It was right about then that I went for walks with my dog to get OUT of the house. And I found a nearby cottage-type home for sale that I fell in love with. But big problem. How could I possibly unload my house riddled with problems in order to move to this problem-free one? Every waking moment was either working or fixing something on the house. I had little time for my son. My current life as is, was NOT working.
I walked by that nice house for a week. It was unoccupied so I could sneak in and peek through the windows and dream of better. I started to bond with the property it was on and one day, I sat in the field out back, in emotional agony. I needed a sign. I needed to know, should I do this? I held my head in my hands, and prayed.
“God, I need your help. I need a sign from you. Is this the place I need to be? Please give me SOMETHING to work with here! I can’t keep going downhill. I’m dieing inside. Please help me.”
I got up and snooped around one last time. I came up to a barn in the back and knew, if I moved to this new place, that the barn would have to be for my biz for the house was too small. It was a barn that was revamped into an office already so it was in my eyes, perfect. I desired to stick my head in that barn, to gain some perspective. Filled with hope, I went to the window and full knowing it would never open, I pushed on it anyway. And it freely slid right open… gasp!
I was so excited I nearly died that moment! I stuck my head in to get a grasp of the space and WHAM. The stench hit full force. How can this be?! It looked so nice and clean inside! I knew right then I could never work in a place that stunk that bad and disappointed, slid the window shut. And head for home.
I had to let go of the functional adorable cottage house dream and stay in MY place. So I cried.
Not 10 minutes later, I received a phone call. It was my neighbor Janette. She was so excited she could barely contain herself. She wanted me to come over right away to tell me something.
I went over and sat at her kitchen table. She shoved a brochure my way and I started to read. It was something to do with an extreme home makeover in her church. They were wanting to help someone in the community that needed reno help. I thought, COOL, as I just loved working with tools and get dirty, and asked,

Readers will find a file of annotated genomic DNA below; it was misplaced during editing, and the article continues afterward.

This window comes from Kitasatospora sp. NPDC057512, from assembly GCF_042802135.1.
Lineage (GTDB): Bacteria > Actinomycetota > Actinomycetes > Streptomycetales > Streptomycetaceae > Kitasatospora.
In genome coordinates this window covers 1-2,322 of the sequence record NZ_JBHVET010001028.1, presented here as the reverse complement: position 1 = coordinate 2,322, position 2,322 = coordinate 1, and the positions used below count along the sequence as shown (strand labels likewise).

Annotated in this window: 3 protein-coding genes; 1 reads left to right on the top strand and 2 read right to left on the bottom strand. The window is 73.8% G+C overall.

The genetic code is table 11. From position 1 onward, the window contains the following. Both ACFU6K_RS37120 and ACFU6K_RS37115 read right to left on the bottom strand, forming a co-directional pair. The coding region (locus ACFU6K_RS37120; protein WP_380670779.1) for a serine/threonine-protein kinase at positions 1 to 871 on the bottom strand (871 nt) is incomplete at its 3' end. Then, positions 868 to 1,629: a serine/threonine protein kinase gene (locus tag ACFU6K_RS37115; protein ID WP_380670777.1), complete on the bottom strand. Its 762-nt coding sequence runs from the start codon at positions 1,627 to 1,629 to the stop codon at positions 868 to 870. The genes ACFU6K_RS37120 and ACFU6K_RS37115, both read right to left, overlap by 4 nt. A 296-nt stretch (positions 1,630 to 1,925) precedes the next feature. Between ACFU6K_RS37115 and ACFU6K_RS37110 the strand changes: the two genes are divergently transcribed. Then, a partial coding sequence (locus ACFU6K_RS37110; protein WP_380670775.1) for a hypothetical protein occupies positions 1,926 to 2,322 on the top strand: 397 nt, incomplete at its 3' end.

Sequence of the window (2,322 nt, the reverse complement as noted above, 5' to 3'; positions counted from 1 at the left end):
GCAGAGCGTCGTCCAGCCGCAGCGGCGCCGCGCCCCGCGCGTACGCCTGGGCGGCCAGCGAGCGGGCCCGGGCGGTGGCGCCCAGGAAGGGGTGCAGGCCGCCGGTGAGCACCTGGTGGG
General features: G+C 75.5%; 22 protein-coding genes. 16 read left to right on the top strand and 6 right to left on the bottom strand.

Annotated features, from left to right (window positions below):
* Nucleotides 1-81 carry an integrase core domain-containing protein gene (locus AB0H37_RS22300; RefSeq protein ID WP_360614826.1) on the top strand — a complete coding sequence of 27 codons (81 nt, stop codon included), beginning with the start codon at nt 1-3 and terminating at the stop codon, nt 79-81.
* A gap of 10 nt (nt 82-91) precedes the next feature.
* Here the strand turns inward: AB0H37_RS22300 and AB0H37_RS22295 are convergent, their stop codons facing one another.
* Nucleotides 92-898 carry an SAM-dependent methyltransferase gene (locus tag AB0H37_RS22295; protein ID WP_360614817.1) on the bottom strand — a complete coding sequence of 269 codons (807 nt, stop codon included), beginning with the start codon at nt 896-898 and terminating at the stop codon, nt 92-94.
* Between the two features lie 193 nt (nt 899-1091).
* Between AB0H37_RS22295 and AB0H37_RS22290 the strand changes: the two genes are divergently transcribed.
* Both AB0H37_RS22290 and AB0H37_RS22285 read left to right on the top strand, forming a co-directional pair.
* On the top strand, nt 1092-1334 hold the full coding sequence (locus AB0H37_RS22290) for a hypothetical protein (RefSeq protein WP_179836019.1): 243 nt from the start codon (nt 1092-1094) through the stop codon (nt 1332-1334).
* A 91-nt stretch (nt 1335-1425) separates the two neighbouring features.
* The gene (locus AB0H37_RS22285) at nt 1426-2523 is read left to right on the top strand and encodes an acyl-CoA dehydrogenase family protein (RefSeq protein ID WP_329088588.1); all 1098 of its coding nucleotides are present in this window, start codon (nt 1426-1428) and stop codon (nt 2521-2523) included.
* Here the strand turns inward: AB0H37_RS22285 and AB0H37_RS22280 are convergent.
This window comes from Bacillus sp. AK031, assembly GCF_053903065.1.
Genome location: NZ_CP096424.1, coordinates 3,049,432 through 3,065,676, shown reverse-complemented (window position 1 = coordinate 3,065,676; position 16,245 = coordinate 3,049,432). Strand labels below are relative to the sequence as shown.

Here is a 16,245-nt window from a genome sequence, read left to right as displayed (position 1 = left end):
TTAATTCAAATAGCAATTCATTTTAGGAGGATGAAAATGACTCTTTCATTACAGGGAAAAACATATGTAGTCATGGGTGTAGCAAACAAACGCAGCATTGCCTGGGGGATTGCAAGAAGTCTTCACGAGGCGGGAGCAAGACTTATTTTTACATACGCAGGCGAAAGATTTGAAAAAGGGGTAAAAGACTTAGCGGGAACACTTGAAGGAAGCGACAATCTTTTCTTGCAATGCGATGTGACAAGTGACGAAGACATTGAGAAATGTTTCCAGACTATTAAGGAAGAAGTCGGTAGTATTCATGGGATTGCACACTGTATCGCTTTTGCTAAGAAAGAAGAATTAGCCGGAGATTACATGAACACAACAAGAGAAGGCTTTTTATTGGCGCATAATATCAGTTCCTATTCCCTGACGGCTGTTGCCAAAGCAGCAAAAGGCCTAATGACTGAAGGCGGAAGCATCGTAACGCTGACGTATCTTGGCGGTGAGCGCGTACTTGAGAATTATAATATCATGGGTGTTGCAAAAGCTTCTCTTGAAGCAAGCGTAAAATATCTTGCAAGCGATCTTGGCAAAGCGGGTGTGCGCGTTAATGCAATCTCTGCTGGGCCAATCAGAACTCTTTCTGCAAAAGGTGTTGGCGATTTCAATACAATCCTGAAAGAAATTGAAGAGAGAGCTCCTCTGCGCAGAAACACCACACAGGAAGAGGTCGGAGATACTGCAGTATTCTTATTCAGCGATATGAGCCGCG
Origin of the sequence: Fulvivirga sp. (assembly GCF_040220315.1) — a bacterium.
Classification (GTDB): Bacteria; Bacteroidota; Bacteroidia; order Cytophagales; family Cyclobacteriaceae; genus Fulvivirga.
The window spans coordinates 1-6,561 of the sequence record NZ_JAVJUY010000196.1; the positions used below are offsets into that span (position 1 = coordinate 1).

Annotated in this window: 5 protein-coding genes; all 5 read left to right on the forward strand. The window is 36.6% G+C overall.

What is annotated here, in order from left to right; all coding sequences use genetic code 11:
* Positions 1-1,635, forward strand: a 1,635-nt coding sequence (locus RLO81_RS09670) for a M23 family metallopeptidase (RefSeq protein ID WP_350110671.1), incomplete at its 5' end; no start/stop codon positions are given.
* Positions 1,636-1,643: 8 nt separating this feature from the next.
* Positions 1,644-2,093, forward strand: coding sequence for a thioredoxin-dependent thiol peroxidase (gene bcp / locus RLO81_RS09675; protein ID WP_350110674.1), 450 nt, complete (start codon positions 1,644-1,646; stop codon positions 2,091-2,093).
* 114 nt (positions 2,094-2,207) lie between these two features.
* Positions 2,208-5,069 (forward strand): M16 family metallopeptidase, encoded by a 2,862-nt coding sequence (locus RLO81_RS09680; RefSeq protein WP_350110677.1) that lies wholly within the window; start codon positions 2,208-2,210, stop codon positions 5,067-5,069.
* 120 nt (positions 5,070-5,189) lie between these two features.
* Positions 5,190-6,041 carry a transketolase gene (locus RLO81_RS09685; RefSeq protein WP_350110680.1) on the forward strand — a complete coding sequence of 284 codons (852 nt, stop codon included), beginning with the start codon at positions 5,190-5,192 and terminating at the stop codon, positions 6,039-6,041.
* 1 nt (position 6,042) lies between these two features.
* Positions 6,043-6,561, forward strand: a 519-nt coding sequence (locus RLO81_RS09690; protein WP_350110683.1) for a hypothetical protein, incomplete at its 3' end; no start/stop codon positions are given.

“Do you want me to help?”
To which she replied, “No.”
“Well, what then?”
“I want you to accept this. This is for YOU. I nominated you and your name was chosen. We want to help you fix YOUR house if you’ll let us!”
I thought I was going to pass out.
Oh. And stubborn ol’ full of pride me, for the good of my sanity and son, said a very humble yes.
It was the hardest yes I’ve ever given.
The first mission with my new friends was the back steps.
Little aluminum ladders are SO HEAVY! 🙂
The church team started to build the very next day. I was woken up with the banging of my back stairway. I couldn’t get outside fast enough to help! A friend suggested I start up a blog to document the progress the church made on my house. Having NO idea how to blog, I googled how and fired up Our Extreme Home Makeover Experience
My first post is the letter from Janette HERE, dated April 2008. A day before my birthday.
My work office ceiling downstairs
Walls torn out. Windows replaced. Roof installed. Electrical redone. Floors put in. Surreal. Absolutely surreal. The church, sponsorships and I shared the budget necessities but they provided the labor.
Truly a miracle from above.
But then we came to the kitchen, the last room left. There was no more sponsorship, offers, nothing. Except their help. They encouraged me to purchase a kitchen so they could support me with some labour. I took a very deep breath and took out another loan. And we went for it.
But the deal was, they wanted to give me more than simply replacing the ugly. They wanted to make my dreams come true. I reluctantly told them what I wished I could see happen.
And that was the removal of the walls so it could become an open floor plan…
Take the kitchen tour HERE And three amazing dream windows overlooking the back yard. So that’s what they did!
I learned so much working on the house with the team. I did lots of drywall work, some plumbing, some electrical, painted everything you see, and even tiled the floors on my own. When the team left, my bathroom looked like the above. It was amazing!
As my abilities grew, I (as in all by myself!) upgraded the bathroom even more by planking my own ceiling, created a cool wall treatment, beefing up the window frame, and more. As time went on, the more I grew, the more I could do.
Friend Dan of Imagination Corporation felt my upstairs needed a nice focal point. So he and his team, revamped the fireplace by adding cultured stone on top of the old brick. The stone was donated by Yarrow Hardware.